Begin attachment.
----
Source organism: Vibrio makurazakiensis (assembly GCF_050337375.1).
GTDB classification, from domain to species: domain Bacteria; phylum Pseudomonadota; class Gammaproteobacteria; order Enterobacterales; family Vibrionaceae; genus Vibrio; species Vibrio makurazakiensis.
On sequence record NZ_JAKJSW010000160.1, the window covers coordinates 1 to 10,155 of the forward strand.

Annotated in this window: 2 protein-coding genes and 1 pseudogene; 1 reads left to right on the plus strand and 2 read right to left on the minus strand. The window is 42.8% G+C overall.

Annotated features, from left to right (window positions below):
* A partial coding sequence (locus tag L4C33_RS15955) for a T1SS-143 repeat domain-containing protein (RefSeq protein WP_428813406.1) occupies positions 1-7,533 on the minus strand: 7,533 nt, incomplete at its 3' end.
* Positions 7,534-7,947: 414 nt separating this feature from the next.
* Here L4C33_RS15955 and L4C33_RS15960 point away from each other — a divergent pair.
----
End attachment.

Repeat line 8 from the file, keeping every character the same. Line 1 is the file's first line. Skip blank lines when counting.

* Here L4C33_RS15955 and L4C33_RS15960 point away from each other — a divergent pair.